Student Experience are the forgotten buzz words

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I think our campus is pretty fantastic. I remember the day I first visited Lancaster University; it was a beautiful, sunny Wednesday and as I got the bus from the train station I can still recall my feelings of anxiety mixed with excitement. Walking up the steps into Alex Square, I was met with a societies fair in the middle of the large space – rugby players were locked in a scrum, a dance society were halfway through an incredible routine and the sound of Bailrigg FM was blasted out across the square.

Today, two years on from that campus visit, our campus is as vibrant and electric as ever. Buildings are rising out of the ground from the North of campus to South West and our university’s varied and mixed set of students from all walks of life makes it a brilliant place to live and study. It is for this reason, that I was shocked at the university’s decision to strip away all signs of student life through the purging of posters which had previously been placed on pillars along the spine. The purge came ahead of an open day for prospective students on the Wednesday.

Many societies were affected by the removal of posters, particularly the dance society who had all their promotional posters for their show, in the Nuffield Theatre, removed. The dance society is a perfect example of the sort of society our university should be immensely proud of and want to show off to prospective new students – incorporating many different forms of dance and actively seeking to publicise their skills through public demonstrations and dance shows, the society is hugely popular with students. Rather than stripping away any signs of this society, the university should look to societies like this to showcase their talents to people looking around the university.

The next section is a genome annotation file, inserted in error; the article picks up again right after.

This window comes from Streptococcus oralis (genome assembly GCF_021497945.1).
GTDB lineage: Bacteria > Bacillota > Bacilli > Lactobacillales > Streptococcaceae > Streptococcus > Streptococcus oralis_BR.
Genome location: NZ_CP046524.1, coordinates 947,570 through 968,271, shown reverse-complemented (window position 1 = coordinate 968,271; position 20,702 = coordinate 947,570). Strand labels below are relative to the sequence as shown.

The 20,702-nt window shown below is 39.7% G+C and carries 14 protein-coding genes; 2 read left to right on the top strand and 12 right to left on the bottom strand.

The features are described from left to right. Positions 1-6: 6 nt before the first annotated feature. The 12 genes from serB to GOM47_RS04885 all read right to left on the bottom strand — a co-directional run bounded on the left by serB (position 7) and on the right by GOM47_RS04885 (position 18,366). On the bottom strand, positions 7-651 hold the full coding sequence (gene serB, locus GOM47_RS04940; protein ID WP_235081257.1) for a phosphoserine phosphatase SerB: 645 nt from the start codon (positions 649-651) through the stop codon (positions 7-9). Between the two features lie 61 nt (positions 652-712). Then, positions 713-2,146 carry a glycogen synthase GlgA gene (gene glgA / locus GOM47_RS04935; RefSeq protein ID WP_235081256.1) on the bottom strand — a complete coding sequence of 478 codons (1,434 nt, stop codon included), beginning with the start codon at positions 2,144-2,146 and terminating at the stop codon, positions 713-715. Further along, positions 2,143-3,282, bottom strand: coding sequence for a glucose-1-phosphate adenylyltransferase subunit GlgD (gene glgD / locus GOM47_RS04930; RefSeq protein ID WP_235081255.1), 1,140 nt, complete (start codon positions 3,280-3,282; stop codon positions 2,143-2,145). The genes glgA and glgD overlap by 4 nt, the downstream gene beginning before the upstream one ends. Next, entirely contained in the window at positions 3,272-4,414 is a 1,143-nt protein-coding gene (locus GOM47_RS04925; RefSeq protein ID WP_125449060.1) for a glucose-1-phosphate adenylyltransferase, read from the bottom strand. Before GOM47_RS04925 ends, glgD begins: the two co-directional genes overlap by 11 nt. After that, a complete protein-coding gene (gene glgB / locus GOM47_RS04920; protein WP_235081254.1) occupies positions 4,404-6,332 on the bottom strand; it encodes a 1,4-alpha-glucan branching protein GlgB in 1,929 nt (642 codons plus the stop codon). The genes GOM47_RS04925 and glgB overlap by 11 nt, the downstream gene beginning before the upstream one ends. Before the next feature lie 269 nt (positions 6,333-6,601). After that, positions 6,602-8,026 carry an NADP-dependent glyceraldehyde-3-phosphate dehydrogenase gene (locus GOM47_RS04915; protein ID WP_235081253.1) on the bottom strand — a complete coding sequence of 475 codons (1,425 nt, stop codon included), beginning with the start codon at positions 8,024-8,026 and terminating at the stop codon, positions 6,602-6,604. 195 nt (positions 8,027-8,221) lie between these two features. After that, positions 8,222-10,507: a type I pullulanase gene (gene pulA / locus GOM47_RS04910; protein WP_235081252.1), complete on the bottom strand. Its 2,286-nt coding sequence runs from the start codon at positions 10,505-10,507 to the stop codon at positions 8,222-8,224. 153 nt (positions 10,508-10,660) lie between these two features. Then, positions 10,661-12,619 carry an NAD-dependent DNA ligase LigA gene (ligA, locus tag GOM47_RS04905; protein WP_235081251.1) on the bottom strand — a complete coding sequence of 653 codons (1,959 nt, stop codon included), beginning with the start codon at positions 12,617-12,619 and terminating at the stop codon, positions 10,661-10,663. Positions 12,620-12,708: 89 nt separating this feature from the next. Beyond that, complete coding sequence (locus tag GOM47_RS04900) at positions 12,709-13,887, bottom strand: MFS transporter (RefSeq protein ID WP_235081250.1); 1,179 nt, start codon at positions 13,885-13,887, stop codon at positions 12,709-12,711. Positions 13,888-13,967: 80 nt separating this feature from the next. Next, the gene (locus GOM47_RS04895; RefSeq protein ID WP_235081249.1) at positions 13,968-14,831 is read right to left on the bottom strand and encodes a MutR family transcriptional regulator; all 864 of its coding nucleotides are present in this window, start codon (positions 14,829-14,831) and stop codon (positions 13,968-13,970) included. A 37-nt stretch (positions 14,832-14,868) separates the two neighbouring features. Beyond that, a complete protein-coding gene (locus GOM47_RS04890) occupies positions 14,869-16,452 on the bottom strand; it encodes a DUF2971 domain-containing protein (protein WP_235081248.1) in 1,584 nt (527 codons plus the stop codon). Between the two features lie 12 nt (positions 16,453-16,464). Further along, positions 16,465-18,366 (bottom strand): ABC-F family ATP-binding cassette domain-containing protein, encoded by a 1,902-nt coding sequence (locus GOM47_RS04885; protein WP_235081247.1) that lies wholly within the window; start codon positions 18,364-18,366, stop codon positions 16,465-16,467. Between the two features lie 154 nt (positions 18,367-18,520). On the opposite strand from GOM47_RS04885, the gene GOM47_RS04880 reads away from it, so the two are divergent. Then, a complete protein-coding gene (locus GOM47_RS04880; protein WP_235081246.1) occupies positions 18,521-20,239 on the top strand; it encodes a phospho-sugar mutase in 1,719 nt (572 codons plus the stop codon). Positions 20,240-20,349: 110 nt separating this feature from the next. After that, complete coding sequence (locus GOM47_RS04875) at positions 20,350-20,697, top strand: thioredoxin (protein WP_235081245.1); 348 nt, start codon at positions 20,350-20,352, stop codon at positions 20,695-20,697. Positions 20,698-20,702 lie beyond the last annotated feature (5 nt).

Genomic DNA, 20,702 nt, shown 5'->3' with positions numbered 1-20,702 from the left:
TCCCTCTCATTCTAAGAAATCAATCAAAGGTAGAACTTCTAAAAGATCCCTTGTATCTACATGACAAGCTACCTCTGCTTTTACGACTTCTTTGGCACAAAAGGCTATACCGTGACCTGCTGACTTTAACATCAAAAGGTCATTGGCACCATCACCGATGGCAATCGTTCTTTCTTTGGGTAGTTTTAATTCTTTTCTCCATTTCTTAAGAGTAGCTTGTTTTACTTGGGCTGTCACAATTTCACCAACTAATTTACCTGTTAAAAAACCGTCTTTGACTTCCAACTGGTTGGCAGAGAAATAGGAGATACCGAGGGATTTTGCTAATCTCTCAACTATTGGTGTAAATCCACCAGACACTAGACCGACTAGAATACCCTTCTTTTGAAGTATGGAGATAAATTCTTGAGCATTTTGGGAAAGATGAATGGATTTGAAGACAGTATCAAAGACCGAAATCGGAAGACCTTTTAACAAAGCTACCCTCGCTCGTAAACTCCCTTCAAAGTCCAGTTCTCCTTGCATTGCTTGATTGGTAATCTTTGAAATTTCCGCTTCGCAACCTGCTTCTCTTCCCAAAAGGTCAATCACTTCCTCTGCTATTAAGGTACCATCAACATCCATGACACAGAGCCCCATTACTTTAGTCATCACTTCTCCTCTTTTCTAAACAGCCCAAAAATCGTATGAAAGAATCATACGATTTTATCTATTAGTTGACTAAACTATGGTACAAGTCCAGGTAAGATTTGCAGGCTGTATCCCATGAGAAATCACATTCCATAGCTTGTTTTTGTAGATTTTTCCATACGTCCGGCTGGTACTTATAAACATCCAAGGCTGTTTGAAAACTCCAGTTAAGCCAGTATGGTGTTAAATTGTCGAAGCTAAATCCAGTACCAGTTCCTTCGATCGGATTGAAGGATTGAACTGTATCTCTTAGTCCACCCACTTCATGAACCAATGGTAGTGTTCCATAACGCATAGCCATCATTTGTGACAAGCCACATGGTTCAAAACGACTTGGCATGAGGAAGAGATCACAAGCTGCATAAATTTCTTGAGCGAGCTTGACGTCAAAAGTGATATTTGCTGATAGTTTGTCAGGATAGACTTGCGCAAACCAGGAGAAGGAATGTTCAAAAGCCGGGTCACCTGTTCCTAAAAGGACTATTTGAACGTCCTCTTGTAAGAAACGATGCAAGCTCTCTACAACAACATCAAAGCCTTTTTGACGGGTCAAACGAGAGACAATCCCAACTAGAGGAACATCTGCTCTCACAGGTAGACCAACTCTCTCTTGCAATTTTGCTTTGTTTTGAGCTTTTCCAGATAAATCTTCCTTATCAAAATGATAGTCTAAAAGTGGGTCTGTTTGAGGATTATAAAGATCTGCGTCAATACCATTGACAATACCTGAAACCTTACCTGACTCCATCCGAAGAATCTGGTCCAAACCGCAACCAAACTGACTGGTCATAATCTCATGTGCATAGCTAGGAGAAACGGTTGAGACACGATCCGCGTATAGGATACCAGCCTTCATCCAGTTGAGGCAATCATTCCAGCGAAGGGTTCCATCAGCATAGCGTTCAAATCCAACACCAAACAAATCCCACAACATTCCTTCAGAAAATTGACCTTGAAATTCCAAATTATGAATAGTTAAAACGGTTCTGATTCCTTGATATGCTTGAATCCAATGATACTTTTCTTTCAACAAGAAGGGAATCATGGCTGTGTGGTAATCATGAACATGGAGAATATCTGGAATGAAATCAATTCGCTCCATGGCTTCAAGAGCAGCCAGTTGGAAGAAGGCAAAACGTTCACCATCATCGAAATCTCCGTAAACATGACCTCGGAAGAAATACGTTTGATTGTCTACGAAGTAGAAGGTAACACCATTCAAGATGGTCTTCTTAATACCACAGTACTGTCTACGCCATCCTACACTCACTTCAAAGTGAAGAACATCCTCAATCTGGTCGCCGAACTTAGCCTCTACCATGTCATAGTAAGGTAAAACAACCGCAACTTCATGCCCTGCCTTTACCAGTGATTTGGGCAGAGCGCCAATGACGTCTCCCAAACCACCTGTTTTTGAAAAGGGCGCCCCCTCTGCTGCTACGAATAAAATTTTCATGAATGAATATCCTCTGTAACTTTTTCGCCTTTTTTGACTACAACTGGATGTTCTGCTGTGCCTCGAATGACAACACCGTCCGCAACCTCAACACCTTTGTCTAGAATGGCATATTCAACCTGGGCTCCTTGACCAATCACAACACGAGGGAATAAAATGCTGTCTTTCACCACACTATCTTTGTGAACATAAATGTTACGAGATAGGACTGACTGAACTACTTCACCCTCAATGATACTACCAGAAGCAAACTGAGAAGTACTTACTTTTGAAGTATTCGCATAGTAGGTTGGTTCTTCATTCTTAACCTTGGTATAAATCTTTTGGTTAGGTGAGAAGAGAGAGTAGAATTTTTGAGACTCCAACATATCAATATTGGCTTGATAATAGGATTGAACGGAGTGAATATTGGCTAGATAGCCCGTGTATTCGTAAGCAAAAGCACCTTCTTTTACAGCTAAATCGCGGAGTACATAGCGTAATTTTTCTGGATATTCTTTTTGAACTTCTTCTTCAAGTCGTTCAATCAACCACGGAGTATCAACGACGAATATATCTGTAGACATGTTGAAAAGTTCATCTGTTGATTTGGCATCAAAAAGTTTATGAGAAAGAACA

Our campus is brimming full of talent, that’s a fact. RAG Week’s Societies Showcase, Pendle’s Live Music on a Thursday, Cartmel’s The Next Big Thing, Lonsdale’s Live Acoustic Sets and Cuba’s use of student DJ’s are just a few examples of Lancaster University students being given the opportunity to shine and show people their talent. I think it’s about time the university sits up and take notice of how fantastic and diverse their students are. Somewhere between the development of facilities and the development of research, the people running our university seemed to forget what makes our university so brilliant; and that’s the students.

On Saturday Week 9, the newly named Lancaster Square will play host to the Campus Festival, an exhibition of over 70 high energy societies demonstrating their talent and skills, followed by the best musical talent from our student population in the form of student bands and DJ’s. I hope that the university’s management will be well represented at the event and that they take a long hard look at their students and the societies that they participate in. It is events like this that makes people want to come to this university. It is the collegiate system that makes people want to come to this university. It’s the action-packed and innovative social calendars provided by JCR Executives that makes people want to come to this university. It is the student experience that makes people want to come to this university.

The cost of a university education is inevitably going to rise dramatically over the course of the next few years. With this rise, students are going to shop the market and choose their university with much greater care. If our university forgets about the student experience, we are in grave danger of people simply turning their back on our university. The people at the top of this university need to step away from the building sites of the upcoming developments, leave their offices in university house and take a moment to look at the colleges, societies and at the students. They should begin to appreciate the hard work of the JCR and society executives and they should begin to realise how incredibly talented our student population is.

I think our campus is pretty fantastic. I know that our students are brilliant; the question is whether our university’s management knows it too.

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